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'[OT]: Fw: Poul Anderson 1926 - 2001'
2001\08\02@222208 by Russell McMahon

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> POUL ANDERSON 1926-2001
>
> Poul Anderson died at home near midnight, Tuesday July 31, 2001.  He had
> come home that day to receive hospice care after kidney failure brought
> on by prostate cancer.

> A memorial gathering is planned for 2pm, Saturday, August 4 at the
> First Unitarian Church of Oakland, 685 14th Street, Oakland.  Following
> that, a small wake will be held at Greyhaven from approximately 5pm.
> Please bring food or drink to share if attending the wake.

> In lieu of flowers, donations are requested to the SFWA Emergency
> Medical Fund c/o Chuck Rothman, SFWA Treasurer, 1436 Altamount Ave., PMB
> 292, Schenectady, PA  12303-2977.

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2001\08\02@222843 by James R. Cunningham

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face
Russell, thanks for the 'heads up' on this.  I didn't know Mr. Anderson, but I
do know some of his friends, and they all thought the world of him.  He had a
terrific talent for storytelling.

Jim Cunningham

Russell McMahon wrote:

{Quote hidden}

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2001\08\02@231437 by James Newton. Admin 3

face picon face
I know that it is very selfish of me, considering that all I know of the man
were his books, but after loosing Azimov, Clarke (who lives? but doesn't
write?), and worst of all: Heinlein (my father who I never met), I'm really
getting depressed. Somehow knowing that I'll never read a new Poul Anderson
story just takes it out of me.

Gone forever. Leaving no more behind. Its too late to write again! You have
no mind left! Its just in the dirt, turning into poop. Feeding the plants.
And don't start the religious thing damn it. Even if they live on, it does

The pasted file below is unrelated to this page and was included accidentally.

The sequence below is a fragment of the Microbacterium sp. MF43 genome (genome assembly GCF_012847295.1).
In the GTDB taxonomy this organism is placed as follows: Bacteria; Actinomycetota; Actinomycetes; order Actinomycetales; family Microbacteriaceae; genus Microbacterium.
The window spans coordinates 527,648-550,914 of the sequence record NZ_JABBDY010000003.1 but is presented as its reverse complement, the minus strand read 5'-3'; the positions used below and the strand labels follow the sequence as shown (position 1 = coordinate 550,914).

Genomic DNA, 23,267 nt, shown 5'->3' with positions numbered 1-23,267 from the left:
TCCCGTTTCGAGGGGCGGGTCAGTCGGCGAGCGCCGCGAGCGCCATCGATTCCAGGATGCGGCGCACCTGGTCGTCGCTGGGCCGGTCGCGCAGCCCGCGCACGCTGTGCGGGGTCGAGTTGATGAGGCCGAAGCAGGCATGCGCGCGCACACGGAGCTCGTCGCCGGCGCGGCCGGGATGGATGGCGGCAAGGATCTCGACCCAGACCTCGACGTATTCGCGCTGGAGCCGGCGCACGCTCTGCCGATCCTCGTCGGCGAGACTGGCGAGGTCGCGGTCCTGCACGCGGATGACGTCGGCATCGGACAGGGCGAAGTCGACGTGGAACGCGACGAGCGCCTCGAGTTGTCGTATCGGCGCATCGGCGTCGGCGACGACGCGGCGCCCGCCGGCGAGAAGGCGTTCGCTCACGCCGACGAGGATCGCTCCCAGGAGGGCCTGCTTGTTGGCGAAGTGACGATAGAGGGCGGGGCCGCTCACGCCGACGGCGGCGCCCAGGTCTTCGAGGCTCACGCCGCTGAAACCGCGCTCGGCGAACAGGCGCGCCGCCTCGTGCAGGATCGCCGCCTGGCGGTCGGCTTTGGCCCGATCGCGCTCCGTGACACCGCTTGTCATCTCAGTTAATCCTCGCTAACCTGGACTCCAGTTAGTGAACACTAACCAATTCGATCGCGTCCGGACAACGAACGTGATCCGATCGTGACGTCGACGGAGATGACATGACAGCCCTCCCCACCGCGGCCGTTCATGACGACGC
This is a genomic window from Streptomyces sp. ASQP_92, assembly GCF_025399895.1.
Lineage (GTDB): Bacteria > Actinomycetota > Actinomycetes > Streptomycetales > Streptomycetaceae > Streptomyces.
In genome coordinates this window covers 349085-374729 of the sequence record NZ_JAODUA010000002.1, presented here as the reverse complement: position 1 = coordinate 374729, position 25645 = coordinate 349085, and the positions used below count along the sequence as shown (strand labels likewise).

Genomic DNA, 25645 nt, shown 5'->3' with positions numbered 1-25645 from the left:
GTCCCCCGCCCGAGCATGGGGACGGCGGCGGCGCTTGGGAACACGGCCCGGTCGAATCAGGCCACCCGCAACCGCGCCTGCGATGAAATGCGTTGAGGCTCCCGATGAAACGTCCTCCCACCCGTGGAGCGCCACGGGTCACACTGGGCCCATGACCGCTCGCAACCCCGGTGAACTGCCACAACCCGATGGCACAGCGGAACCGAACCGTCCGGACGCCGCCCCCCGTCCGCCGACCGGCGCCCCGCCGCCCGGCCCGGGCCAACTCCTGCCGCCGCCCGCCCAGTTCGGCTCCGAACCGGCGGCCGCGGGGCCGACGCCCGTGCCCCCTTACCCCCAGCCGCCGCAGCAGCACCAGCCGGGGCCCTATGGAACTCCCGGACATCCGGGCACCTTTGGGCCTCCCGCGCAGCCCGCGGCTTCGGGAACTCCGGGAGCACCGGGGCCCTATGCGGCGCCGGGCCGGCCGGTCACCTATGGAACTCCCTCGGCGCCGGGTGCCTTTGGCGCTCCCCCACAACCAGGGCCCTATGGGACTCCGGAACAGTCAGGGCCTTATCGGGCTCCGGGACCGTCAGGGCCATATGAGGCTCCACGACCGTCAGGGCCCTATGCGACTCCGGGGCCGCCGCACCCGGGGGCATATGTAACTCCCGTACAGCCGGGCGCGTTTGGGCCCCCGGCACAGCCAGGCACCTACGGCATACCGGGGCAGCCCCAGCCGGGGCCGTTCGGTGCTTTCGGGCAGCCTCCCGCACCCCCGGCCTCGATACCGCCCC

the rest of us no good.

And even worse is the knowledge that many, many others, who have something
(maybe not much, but something) to share, will go to the grave without ever
having written it down, or will have written it down and not refined it
through feedback until it becomes recognizable as a gem and therefore
published.

How many things did my mother tell me, little gems of wisdom, that I've
forgotten or never written down to share with my children or the world? She
is walking around today, years to live, and she doesn't know her own name.
My dad changes her diaper.

How many things that I learned last year have I forgotten already? How many
interesting words have I heard or thought and lost?

I'm going to go work on my techref and try to raise my spirits. I'll devote
what I write to Poul.

James Newton
spam_OUTjamesTakeThisOuTspammassmind.org
http://techref.massmind.org
1-619-652-0593 phone

{Original Message removed}

2001\08\03@092851 by 859-1?Q?Alexandre_Guimar=E3es?=

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Hi,

> Gone forever. Leaving no more behind. Its too late to write again! You
have
> no mind left! Its just in the dirt, turning into poop. Feeding the plants.
> And don't start the religious thing damn it. Even if they live on, it does
> the rest of us no good.


   I am a little more optimistic about death... The person will never be